All venerable and holy Fathers of Bulgaria (movable holiday on the 2nd Sunday of Pentecost).
“Kaluga” Icon of the Most Holy Theotokos (1771) (movable holiday on the first Sunday of the Apostles’ Fast).
Translation of the relics of Great-martyr Theodore Stratelates (319).
St. Theodore, bishop of Rostov and Suzdal (1023).
Finding of the relics (1501) of Sts. Basil (1249) and Constantine(1257), princes of Yaroslavl.
Venerable Ephraim, patriarch of Antioch (546).
Venerable Zosimas, monk, of Phoenicia (Syria) (6th c.).
“Yaroslavl” (13th c.) and “Uriupinsk” (1827) Icons of the Mother of God.
New Martyr Theophanes at Constantinople (1559) (Greek).
Venerable Atre (Athre) of Nitria (Egypt).
Venerable Naucratius, abbot of the Studion (848).
Venerable Theophilus of Luga and Omutch (1412), disciple of St. Arsenius of Konevits (Valaam).
Martyrs Nicander and Marcian at Dorostulum in Moesia (303) (Romania).
St. Medardus, bishop of Noyon (560) (Neth.).
Translation of the relics of Hieromartyr Alphege, abbot of Canterbury.
Martyr Callopia (Greek).
Venerable Melania the Elder, of Palladius’ Lausiac History (Greek).
Martyr Nicander (Greek).
Martyr Mark (Greek).
New Hieromartyrs Barlaam (1942) and his brother Herman (1937) (Riaschentsov) (1937).
St. Paul the Confessor, of Kaiuma in Constantinople (766).
Holy Hieromartyr Tevdore of Kvelta (1609) (Georgia).
Synaxis of the Church of the Cross at Mtskheta, Georgia (Georgia).
Venerable Naucratius, brother of St. Basil the Great (4th c.).
Happy Fathers Day to all the dads out there!
The Scripture Readings
He Is Risen
16 Now when the Sabbath was past, Mary Magdalene, Mary the mother of James, and Salome bought spices, that they might come and anoint Him. 2 Very early in the morning, on the first day of the week, they came to the tomb when the sun had risen. 3 And they said among themselves, “Who will roll away the stone from the door of the tomb for us?” 4 But when they looked up, they saw that the stone had been rolled away—for it was very large. 5 And entering the tomb, they saw a young man clothed in a long white robe sitting on the right side; and they were alarmed.
6 But he said to them, “Do not be alarmed. You seek Jesus of Nazareth, who was crucified. He is risen! He is not here. See the place where they laid Him. 7 But go, tell His disciples—and Peter—that He is going before you into Galilee; there you will see Him, as He said to you.”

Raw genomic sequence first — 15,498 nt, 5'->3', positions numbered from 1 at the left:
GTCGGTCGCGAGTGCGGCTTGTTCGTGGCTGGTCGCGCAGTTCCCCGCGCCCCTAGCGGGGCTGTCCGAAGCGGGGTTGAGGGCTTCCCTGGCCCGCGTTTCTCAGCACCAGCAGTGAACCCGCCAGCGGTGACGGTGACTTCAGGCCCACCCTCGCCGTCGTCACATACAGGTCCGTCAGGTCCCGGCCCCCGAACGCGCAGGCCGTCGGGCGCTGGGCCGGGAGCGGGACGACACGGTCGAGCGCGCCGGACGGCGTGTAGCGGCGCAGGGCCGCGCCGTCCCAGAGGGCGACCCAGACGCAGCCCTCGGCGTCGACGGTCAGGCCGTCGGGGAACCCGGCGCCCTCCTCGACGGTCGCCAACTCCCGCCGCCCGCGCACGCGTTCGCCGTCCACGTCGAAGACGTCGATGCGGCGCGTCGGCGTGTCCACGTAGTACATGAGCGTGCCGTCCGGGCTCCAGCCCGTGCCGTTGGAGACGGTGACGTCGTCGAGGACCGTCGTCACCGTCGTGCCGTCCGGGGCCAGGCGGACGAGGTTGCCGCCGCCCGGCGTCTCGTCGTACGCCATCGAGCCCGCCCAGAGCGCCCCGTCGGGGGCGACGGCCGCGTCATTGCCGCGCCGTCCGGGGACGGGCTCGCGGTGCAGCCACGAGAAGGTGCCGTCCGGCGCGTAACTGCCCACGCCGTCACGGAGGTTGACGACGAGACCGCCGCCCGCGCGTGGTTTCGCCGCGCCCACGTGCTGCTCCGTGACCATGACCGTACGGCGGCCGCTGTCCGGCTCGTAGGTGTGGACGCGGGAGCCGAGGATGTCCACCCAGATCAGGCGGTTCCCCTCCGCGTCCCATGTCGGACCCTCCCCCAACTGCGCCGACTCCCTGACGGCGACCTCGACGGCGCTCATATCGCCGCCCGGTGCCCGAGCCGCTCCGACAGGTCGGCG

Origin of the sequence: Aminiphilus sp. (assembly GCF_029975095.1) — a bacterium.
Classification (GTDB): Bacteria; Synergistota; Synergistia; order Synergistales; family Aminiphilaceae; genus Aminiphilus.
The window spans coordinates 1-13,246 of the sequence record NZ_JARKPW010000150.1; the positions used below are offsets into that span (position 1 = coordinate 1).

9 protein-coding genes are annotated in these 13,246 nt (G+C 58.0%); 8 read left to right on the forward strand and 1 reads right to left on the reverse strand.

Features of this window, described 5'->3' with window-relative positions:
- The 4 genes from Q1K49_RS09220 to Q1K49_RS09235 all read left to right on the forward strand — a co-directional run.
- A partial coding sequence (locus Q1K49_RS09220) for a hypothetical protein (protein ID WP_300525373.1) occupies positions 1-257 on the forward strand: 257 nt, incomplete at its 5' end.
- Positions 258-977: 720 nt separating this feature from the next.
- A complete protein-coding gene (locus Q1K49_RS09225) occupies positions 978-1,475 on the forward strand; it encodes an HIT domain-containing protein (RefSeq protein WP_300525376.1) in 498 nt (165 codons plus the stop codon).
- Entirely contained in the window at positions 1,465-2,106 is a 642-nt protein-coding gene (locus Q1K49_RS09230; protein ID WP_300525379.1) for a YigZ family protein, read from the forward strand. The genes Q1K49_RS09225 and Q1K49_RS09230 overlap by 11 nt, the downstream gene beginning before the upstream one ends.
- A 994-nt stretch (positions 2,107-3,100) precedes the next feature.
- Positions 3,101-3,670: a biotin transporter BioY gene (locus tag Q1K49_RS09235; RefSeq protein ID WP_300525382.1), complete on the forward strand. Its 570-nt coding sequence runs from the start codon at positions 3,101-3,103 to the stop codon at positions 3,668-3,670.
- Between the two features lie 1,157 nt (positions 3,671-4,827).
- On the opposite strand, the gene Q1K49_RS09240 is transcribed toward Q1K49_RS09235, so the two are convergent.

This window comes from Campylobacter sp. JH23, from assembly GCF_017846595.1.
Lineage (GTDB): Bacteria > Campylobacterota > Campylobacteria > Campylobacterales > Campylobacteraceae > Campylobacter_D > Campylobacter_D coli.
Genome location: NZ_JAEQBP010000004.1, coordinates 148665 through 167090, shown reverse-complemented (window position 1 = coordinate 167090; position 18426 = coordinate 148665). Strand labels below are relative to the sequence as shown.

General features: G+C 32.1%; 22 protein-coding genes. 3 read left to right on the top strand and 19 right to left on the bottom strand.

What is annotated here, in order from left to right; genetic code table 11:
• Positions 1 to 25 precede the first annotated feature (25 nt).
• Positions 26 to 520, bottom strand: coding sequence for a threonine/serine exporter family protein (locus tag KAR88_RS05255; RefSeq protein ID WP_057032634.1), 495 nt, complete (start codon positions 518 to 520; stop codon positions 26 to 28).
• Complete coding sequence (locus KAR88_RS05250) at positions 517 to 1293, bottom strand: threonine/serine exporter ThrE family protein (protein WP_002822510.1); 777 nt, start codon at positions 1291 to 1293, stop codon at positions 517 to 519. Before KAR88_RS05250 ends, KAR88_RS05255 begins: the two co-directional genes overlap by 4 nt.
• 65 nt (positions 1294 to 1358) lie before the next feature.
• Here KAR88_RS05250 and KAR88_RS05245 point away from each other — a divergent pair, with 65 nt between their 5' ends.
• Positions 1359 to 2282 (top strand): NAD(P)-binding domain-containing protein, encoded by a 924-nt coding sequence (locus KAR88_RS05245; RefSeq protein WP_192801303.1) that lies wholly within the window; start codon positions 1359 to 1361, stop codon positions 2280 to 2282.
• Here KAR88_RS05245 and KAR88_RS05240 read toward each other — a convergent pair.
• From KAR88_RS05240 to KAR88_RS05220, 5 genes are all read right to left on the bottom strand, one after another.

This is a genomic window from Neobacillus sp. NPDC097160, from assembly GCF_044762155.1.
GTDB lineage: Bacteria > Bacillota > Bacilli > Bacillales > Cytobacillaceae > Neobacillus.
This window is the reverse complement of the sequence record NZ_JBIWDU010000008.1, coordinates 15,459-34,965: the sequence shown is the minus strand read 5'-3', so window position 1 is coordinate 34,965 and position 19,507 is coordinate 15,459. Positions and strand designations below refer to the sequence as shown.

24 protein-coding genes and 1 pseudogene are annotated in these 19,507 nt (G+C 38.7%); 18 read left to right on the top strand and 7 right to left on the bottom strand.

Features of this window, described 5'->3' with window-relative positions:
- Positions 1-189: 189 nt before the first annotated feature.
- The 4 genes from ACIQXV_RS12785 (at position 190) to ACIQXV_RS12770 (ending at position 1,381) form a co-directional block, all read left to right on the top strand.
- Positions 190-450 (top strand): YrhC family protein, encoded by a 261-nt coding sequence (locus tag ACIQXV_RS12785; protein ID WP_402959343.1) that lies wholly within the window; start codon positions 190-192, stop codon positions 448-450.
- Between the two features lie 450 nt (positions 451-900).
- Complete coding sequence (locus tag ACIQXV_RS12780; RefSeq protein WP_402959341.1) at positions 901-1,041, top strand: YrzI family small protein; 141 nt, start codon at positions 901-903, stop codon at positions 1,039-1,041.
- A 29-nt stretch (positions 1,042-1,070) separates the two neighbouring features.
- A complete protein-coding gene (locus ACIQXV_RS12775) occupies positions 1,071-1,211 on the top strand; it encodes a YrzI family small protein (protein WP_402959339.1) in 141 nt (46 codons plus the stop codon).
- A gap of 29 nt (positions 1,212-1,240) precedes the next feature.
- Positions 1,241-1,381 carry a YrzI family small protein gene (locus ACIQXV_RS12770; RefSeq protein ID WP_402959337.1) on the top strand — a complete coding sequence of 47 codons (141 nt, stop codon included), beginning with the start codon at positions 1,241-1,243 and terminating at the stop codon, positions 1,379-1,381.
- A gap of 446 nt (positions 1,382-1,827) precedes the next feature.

8 So they went out quickly and fled from the tomb, for they trembled and were amazed. And they said nothing to anyone, for they were afraid.
10 but glory, honor, and peace to everyone who works what is good, to the Jew first and also to the Greek. 11 For there is no partiality with God.
12 For as many as have sinned without law will also perish without law, and as many as have sinned in the law will be judged by the law 13 (for not the hearers of the law are just in the sight of God, but the doers of the law will be justified; 14 for when Gentiles, who do not have the law, by nature do the things in the law, these, although not having the law, are a law to themselves, 15 who show the work of the law written in their hearts, their conscience also bearing witness, and between themselves their thoughts accusing or else excusing them) 16 in the day when God will judge the secrets of men by Jesus Christ, according to my gospel.
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Four Fishermen Called as Disciples
18 And Jesus, walking by the Sea of Galilee, saw two brothers, Simon called Peter, and Andrew his brother, casting a net into the sea; for they were fishermen. 19 Then He said to them, “Follow Me, and I will make you fishers of men.” 20 They immediately left their nets and followed Him.
21 Going on from there, He saw two other brothers, James the son of Zebedee, and John his brother, in the boat with Zebedee their father, mending their nets. He called them, 22 and immediately they left the boat and their father, and followed Him.
Jesus Heals a Great Multitude
23 And Jesus went about all Galilee, teaching in their synagogues, preaching the gospel of the kingdom, and healing all kinds of sickness and all kinds of disease among the people.